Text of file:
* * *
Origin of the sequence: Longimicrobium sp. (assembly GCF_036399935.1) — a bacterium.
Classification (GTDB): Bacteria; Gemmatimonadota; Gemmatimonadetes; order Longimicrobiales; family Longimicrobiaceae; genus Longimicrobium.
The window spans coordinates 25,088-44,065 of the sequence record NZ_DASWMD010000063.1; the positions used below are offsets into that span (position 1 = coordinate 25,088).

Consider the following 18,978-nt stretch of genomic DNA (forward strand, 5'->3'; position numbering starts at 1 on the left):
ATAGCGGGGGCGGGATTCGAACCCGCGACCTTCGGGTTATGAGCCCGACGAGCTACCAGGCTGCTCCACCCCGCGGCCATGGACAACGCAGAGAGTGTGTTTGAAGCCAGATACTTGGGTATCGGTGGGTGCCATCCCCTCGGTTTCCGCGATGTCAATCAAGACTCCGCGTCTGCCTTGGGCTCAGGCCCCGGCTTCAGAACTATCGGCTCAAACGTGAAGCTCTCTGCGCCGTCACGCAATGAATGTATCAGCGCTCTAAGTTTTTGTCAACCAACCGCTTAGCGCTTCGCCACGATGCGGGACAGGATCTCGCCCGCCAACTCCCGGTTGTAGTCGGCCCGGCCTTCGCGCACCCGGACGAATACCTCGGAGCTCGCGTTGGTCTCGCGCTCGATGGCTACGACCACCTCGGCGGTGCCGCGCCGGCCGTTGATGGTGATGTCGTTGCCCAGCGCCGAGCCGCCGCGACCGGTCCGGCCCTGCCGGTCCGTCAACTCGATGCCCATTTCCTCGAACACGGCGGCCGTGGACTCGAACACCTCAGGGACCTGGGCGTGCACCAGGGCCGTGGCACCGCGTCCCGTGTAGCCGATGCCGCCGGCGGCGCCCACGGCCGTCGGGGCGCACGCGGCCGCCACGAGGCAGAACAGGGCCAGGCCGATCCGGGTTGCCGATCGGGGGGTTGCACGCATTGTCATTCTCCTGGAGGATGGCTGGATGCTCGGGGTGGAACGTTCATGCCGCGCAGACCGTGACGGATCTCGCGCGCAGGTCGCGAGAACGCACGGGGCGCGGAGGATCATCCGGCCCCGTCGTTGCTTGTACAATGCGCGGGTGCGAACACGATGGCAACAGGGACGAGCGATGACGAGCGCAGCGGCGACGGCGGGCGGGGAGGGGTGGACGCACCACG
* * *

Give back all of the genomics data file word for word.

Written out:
Origin of the sequence: Longimicrobium sp. (assembly GCF_036399935.1) — a bacterium.
Classification (GTDB): Bacteria; Gemmatimonadota; Gemmatimonadetes; order Longimicrobiales; family Longimicrobiaceae; genus Longimicrobium.
The window spans coordinates 25,088-44,065 of the sequence record NZ_DASWMD010000063.1; the positions used below are offsets into that span (position 1 = coordinate 25,088).

Consider the following 18,978-nt stretch of genomic DNA (forward strand, 5'->3'; position numbering starts at 1 on the left):
ATAGCGGGGGCGGGATTCGAACCCGCGACCTTCGGGTTATGAGCCCGACGAGCTACCAGGCTGCTCCACCCCGCGGCCATGGACAACGCAGAGAGTGTGTTTGAAGCCAGATACTTGGGTATCGGTGGGTGCCATCCCCTCGGTTTCCGCGATGTCAATCAAGACTCCGCGTCTGCCTTGGGCTCAGGCCCCGGCTTCAGAACTATCGGCTCAAACGTGAAGCTCTCTGCGCCGTCACGCAATGAATGTATCAGCGCTCTAAGTTTTTGTCAACCAACCGCTTAGCGCTTCGCCACGATGCGGGACAGGATCTCGCCCGCCAACTCCCGGTTGTAGTCGGCCCGGCCTTCGCGCACCCGGACGAATACCTCGGAGCTCGCGTTGGTCTCGCGCTCGATGGCTACGACCACCTCGGCGGTGCCGCGCCGGCCGTTGATGGTGATGTCGTTGCCCAGCGCCGAGCCGCCGCGACCGGTCCGGCCCTGCCGGTCCGTCAACTCGATGCCCATTTCCTCGAACACGGCGGCCGTGGACTCGAACACCTCAGGGACCTGGGCGTGCACCAGGGCCGTGGCACCGCGTCCCGTGTAGCCGATGCCGCCGGCGGCGCCCACGGCCGTCGGGGCGCACGCGGCCGCCACGAGGCAGAACAGGGCCAGGCCGATCCGGGTTGCCGATCGGGGGGTTGCACGCATTGTCATTCTCCTGGAGGATGGCTGGATGCTCGGGGTGGAACGTTCATGCCGCGCAGACCGTGACGGATCTCGCGCGCAGGTCGCGAGAACGCACGGGGCGCGGAGGATCATCCGGCCCCGTCGTTGCTTGTACAATGCGCGGGTGCGAACACGATGGCAACAGGGACGAGCGATGACGAGCGCAGCGGCGACGGCGGGCGGGGAGGGGTGGACGCACCACG